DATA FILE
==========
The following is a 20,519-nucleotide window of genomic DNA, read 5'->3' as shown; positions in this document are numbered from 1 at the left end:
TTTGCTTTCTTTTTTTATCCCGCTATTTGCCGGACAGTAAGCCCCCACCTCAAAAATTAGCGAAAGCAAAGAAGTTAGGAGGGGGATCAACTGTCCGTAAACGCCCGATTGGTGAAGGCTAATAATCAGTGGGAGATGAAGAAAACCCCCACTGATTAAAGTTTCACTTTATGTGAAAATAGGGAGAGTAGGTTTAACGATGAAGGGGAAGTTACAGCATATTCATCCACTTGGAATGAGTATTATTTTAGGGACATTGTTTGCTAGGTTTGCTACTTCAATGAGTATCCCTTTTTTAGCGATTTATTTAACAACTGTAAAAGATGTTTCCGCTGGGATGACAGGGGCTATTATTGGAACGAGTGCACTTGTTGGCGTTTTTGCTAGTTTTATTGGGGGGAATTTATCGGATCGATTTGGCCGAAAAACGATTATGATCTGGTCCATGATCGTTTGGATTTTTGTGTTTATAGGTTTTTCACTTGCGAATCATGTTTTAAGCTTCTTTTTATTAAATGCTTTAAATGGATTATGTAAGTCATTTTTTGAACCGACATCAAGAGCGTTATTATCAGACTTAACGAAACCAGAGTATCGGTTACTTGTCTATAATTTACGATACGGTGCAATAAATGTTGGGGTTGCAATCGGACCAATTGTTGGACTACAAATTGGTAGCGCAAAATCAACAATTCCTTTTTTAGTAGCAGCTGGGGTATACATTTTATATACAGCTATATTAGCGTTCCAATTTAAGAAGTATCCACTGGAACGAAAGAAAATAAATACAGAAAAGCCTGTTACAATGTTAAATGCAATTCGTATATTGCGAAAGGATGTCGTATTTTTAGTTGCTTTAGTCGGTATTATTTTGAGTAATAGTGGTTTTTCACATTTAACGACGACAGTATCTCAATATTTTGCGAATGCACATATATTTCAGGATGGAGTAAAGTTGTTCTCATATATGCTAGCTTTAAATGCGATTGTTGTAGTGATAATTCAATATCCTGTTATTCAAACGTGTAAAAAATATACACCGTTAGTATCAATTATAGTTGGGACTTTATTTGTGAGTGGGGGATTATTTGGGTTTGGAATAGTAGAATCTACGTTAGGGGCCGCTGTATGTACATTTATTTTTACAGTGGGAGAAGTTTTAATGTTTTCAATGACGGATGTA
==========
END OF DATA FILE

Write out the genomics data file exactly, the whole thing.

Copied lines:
The following is a 20,519-nucleotide window of genomic DNA, read 5'->3' as shown; positions in this document are numbered from 1 at the left end:
TTTGCTTTCTTTTTTTATCCCGCTATTTGCCGGACAGTAAGCCCCCACCTCAAAAATTAGCGAAAGCAAAGAAGTTAGGAGGGGGATCAACTGTCCGTAAACGCCCGATTGGTGAAGGCTAATAATCAGTGGGAGATGAAGAAAACCCCCACTGATTAAAGTTTCACTTTATGTGAAAATAGGGAGAGTAGGTTTAACGATGAAGGGGAAGTTACAGCATATTCATCCACTTGGAATGAGTATTATTTTAGGGACATTGTTTGCTAGGTTTGCTACTTCAATGAGTATCCCTTTTTTAGCGATTTATTTAACAACTGTAAAAGATGTTTCCGCTGGGATGACAGGGGCTATTATTGGAACGAGTGCACTTGTTGGCGTTTTTGCTAGTTTTATTGGGGGGAATTTATCGGATCGATTTGGCCGAAAAACGATTATGATCTGGTCCATGATCGTTTGGATTTTTGTGTTTATAGGTTTTTCACTTGCGAATCATGTTTTAAGCTTCTTTTTATTAAATGCTTTAAATGGATTATGTAAGTCATTTTTTGAACCGACATCAAGAGCGTTATTATCAGACTTAACGAAACCAGAGTATCGGTTACTTGTCTATAATTTACGATACGGTGCAATAAATGTTGGGGTTGCAATCGGACCAATTGTTGGACTACAAATTGGTAGCGCAAAATCAACAATTCCTTTTTTAGTAGCAGCTGGGGTATACATTTTATATACAGCTATATTAGCGTTCCAATTTAAGAAGTATCCACTGGAACGAAAGAAAATAAATACAGAAAAGCCTGTTACAATGTTAAATGCAATTCGTATATTGCGAAAGGATGTCGTATTTTTAGTTGCTTTAGTCGGTATTATTTTGAGTAATAGTGGTTTTTCACATTTAACGACGACAGTATCTCAATATTTTGCGAATGCACATATATTTCAGGATGGAGTAAAGTTGTTCTCATATATGCTAGCTTTAAATGCGATTGTTGTAGTGATAATTCAATATCCTGTTATTCAAACGTGTAAAAAATATACACCGTTAGTATCAATTATAGTTGGGACTTTATTTGTGAGTGGGGGATTATTTGGGTTTGGAATAGTAGAATCTACGTTAGGGGCCGCTGTATGTACATTTATTTTTACAGTGGGAGAAGTTTTAATGTTTTCAATGACGGATGTA